We discussed solutions to some of the problems from the NAQ last weekend. Full solution slides and other data are available on the NAQ 2018 webpage. Anyone interested in competing in the ACPC (there are cash prizes!!!) should register here prior to October 25th.
With Zach Goldthorpe leading discussion (thank you!), we did another practice contest. One of the problems, Counting Stars, was coded up as a group. You can find the code for that here. Zac Friggstad's solutions for all of the problems are here.
We did a quick intro to the club for new members followed by a practice contest. Problems discussed were Stuck In A Time Loop, Trik, Oktalni, Splat, Nine Knights, Arranging Hat, One-Way Roads. Download solutions here.
Solutions from intro session. Thanks to Daniel Mitchell for sharing!
Bipartite graphs. Slides:
Slightly less standard topics in these notes: edge colouring and partially ordered sets.
An important missing topic is tries, look it up to learn about them!
We discussed basic tricks in combinatorics and arithmetic. Slides:
Combinatorics and Arithmetic
The topic was number theory. Slides:
More suggested problems were added after the meeting.
We discussed geometry. Slides:
Additional code is on these posted slides that was not presented in the meeting.
Jason Yuan presented notes on algorithms in weighted graphs (Thanks Jason!). Slides: Weighted Graphs Slides
We discussed unweighted graphs. Slides: Unweighted Graphs Slides
We discussed dynamic programming. The notes and the Kattis problems discussed are here:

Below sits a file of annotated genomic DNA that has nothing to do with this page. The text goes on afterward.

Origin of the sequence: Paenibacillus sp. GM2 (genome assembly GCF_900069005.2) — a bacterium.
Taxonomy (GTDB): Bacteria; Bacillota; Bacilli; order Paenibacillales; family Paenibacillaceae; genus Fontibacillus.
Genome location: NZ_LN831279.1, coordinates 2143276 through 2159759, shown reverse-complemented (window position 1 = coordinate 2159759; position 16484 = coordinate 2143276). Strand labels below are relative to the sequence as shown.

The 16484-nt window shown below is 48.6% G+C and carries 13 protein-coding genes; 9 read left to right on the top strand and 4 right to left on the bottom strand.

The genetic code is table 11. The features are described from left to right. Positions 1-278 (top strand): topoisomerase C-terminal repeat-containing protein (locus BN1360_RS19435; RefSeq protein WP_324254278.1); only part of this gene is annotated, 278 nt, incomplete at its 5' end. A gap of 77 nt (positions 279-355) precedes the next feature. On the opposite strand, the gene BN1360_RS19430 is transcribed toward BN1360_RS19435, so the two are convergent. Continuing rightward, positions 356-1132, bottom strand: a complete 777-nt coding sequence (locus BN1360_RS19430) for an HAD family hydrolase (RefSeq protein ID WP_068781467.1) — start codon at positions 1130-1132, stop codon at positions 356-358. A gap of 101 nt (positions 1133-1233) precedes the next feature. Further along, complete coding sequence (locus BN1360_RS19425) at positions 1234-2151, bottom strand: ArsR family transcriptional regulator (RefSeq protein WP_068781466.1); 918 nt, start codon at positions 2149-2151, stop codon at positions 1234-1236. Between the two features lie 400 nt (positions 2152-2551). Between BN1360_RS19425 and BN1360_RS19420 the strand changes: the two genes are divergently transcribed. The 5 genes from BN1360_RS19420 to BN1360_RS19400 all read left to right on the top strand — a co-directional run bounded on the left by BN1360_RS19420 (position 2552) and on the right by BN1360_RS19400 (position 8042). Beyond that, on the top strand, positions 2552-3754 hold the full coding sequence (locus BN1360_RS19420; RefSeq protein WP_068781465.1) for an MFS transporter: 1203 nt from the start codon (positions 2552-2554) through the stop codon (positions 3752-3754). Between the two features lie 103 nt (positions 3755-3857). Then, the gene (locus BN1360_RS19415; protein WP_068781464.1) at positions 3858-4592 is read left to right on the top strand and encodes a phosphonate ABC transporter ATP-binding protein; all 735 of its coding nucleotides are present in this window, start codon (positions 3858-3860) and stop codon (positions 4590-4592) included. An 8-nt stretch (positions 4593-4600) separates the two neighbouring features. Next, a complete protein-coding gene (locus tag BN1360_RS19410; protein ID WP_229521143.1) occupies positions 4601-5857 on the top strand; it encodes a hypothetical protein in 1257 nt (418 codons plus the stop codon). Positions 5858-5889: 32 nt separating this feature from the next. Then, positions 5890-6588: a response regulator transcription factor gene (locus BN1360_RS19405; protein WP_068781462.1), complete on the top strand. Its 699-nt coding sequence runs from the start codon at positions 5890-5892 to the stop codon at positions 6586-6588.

Dynamic Programming Slides
We had our first intro coding session! It was very well attended :)
The list of problems is here. But to submit, you have to find the problem on Kattis by searching for its ID, as the "contest" itself is over.
Solutions (in both C++ and Python3) can be found here.
We discussed the recent UBC practice contest in the problem solving session.
In the coding session, we did a mini-contest on Open Kattis. The list of problems is here, but the contest is officially "over" so if you want to submit you will have to search the problem IDs individually (e.g. pot, svm, everywhere, pizza2) and then submit through the normal problem description page. The .zip of the problem solutions (in both C++ and Python3) can be found here.
The problems discussed are from a recent UBC practice. You can still submit to the links below. Email me if you want a login.
Straightforward, but you should use 64-bit integers (i.e. long long) if you use C++ as the multiplication result does not fit in a 32-bit integer in general.
We coded a function that would give the distance between two charcters. Given this, all you have to do is compute the distance between two strings and sort them in order of this distance.
Noah had a nice solution here for just the distance calculation. See if you can use it to solve the rest of the problem!
Compute the smallest positive integer X such that K divides C*X-1. Can do easily with a modular inverse calculation. I just added it to the code archive this weekend (why wasn't it there already?). You can find it here.